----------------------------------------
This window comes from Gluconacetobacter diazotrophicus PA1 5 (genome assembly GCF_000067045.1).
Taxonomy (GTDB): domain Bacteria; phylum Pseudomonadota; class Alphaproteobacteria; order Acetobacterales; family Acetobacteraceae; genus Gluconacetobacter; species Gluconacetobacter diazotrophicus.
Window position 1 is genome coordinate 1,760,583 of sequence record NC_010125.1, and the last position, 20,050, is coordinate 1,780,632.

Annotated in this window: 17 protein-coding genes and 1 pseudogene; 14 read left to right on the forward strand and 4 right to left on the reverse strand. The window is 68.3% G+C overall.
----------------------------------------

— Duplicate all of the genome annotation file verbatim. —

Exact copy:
This window comes from Gluconacetobacter diazotrophicus PA1 5 (genome assembly GCF_000067045.1).
Taxonomy (GTDB): domain Bacteria; phylum Pseudomonadota; class Alphaproteobacteria; order Acetobacterales; family Acetobacteraceae; genus Gluconacetobacter; species Gluconacetobacter diazotrophicus.
Window position 1 is genome coordinate 1,760,583 of sequence record NC_010125.1, and the last position, 20,050, is coordinate 1,780,632.

Annotated in this window: 17 protein-coding genes and 1 pseudogene; 14 read left to right on the forward strand and 4 right to left on the reverse strand. The window is 68.3% G+C overall.